A lot or a little?
The parents' guide to what's in this movie.
What parents need to know
Parents need to know that younger kids may find the Leroy character a bit frightening: He has a devilish appearance, can disguise himself as Stitch, and is cloned into a whole army.
- Parents say
- Kids say
What's the story?
After capturing all 625 of Dr. Jumba's genetic experiments and turning the creatures into good, productive citizens, Lilo, Stitch, Jumba, and Pleakley have returned to their own lives. Lilo, a caring little Hawaiian girl and an Elvis buff, misses her friends but understands they have their own destinies to fulfill on Planet Turo: Lilo as commander of a Big Red Battleship, Pleakley as an "Earth Studies" professor, and Jumba as a scientist. The friends are soon reunited when the evil Dr. Hamsterviel escapes from prison; forces Jumba to create Leroy, Lilo's evil twin; and clones Leroy into a villainous army. When Leroy steals Stitch's battleship, Lilo enlists Reuben, another genetic experiment whose talents are sandwich-making and spaceship repair, to help her reach Planet Turo. In a grand finale, Stitch and his fellow 625 experiments battle Leroy and his clones to save Planet Turo from the clutches of Hamsterviel.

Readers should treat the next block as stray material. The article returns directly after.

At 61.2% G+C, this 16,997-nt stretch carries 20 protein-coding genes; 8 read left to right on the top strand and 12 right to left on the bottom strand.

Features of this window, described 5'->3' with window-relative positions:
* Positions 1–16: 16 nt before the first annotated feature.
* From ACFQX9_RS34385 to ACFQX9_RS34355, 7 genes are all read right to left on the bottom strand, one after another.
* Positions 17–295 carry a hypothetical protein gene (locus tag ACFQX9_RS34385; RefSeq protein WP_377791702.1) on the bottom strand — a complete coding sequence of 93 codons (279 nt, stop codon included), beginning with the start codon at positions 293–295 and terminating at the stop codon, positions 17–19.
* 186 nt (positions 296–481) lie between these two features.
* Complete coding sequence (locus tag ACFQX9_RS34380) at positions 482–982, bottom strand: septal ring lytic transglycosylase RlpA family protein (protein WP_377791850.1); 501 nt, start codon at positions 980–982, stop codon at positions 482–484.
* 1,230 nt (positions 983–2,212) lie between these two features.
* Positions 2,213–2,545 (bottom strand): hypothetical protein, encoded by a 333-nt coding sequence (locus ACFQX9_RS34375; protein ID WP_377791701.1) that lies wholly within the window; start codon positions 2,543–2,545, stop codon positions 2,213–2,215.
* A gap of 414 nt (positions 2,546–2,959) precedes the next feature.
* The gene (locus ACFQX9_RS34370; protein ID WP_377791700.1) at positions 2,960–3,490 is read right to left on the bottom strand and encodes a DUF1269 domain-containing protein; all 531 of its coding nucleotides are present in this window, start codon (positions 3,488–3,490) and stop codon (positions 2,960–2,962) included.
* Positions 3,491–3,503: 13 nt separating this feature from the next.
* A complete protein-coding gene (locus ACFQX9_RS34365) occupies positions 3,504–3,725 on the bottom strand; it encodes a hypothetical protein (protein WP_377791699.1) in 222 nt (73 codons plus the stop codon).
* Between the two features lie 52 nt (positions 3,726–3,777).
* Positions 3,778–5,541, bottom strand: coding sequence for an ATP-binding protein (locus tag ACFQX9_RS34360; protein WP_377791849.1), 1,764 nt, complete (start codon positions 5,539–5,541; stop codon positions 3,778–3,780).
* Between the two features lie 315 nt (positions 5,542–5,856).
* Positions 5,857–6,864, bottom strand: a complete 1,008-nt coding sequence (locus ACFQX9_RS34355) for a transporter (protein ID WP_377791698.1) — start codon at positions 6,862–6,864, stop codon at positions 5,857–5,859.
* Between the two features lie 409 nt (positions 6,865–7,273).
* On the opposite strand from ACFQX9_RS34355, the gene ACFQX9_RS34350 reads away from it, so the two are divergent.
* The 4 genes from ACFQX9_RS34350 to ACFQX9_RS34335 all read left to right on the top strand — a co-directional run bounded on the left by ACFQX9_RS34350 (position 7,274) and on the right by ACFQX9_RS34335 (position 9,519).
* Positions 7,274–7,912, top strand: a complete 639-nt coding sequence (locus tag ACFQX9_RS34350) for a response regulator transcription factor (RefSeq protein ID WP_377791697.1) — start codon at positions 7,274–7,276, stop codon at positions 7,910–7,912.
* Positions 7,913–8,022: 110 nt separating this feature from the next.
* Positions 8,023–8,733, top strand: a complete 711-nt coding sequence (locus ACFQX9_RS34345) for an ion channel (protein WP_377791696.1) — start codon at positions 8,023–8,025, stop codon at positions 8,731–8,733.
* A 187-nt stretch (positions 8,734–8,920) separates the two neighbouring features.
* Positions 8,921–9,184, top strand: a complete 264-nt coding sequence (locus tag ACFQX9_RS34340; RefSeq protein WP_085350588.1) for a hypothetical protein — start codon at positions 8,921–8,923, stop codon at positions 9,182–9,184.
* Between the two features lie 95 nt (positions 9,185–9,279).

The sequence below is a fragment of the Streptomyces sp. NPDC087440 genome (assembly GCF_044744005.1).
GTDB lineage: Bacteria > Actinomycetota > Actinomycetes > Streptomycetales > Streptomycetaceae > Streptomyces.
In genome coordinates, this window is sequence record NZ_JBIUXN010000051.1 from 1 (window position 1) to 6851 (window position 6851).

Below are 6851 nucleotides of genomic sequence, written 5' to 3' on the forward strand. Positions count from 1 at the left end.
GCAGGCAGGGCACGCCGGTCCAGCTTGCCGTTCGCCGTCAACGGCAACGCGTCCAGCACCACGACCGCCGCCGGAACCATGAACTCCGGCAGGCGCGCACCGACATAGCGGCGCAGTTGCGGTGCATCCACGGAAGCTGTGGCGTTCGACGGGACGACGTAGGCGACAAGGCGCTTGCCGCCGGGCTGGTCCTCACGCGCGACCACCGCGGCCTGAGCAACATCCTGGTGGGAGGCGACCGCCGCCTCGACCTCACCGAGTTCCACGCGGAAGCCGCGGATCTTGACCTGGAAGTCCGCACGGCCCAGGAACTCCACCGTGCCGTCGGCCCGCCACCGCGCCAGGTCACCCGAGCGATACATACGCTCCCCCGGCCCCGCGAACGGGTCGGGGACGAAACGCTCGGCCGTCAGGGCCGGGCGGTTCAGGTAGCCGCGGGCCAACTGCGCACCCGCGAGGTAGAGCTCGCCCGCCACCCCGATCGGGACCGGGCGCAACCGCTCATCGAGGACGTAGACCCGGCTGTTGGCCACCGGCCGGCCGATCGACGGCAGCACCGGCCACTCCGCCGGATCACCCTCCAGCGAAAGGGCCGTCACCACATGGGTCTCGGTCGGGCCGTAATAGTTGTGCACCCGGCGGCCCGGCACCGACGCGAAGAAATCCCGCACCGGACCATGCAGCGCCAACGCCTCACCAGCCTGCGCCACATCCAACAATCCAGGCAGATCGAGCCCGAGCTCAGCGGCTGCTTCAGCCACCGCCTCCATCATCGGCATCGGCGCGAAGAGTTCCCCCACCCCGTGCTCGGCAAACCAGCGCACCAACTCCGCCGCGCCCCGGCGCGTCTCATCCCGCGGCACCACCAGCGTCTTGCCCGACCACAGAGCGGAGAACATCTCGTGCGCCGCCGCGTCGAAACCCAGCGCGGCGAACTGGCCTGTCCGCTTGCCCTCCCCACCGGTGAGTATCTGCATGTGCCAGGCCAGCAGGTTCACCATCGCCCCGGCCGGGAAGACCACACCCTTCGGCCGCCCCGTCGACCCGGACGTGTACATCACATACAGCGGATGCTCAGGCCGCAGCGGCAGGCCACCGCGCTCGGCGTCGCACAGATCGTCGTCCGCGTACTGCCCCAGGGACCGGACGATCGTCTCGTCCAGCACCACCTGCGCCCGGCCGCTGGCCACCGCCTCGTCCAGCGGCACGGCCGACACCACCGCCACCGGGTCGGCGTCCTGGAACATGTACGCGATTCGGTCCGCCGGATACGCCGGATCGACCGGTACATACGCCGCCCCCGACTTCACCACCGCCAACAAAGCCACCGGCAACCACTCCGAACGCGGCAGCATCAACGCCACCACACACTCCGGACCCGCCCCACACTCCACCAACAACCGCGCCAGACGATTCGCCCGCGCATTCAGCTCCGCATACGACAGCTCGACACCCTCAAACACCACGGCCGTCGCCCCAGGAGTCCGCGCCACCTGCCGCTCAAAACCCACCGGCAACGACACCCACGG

Is it any good?
A lively and fun romp through Planet Turo, Hawaii, and a galaxy or two, LEROY AND STITCH continues the energy and entertainment of earlier Stitch cartoons. Much of the dialogue is quite witty, although some humor may be a little advanced for kids, as when Hamsterviel explains what a rhetorical question is in a hilarious exchange with sidekick Gantu. Dr. Hamsterviel is more amusing than scary in his scene-stealing tirades. The fight scene is fairly innocent, and actually somewhat cute, as the various pastel-colored experiments use their special powers to fight the clones.
The overall message is one of understanding, karma, and the journey of discovering where you belong in the world. Throw in a few toe-tapping Elvis tunes, and this movie rocks.
Talk to your kids about ...
Families can talk about the "Aloha Spirit" that is mentioned throughout the movie. What does it mean? Why does Nani tell Lilo that if she gives the Aloha Spirit, it will come back to her? Why is it important for Lilo to let Stitch and her other friends initially return to Planet Turo, even though she'd rather have them with her on Earth? The Hawaiian concept of "ohana," or family, is another theme that parents can discuss with kids.
- In theaters: June 27, 2006
- On DVD or streaming: June 27, 2006
- Cast: Chris Sanders, Daveigh Chase, David Ogden Stiers, Tia Carrere
- Director: Tony Craig
- Studio: Walt Disney Pictures
- Genre: Family and Kids
- Topics: Adventures, Friendship, Space and Aliens
- Run time: 73 minutes
- MPAA rating: G
- MPAA explanation: all audiences
- Last updated: September 21, 2019
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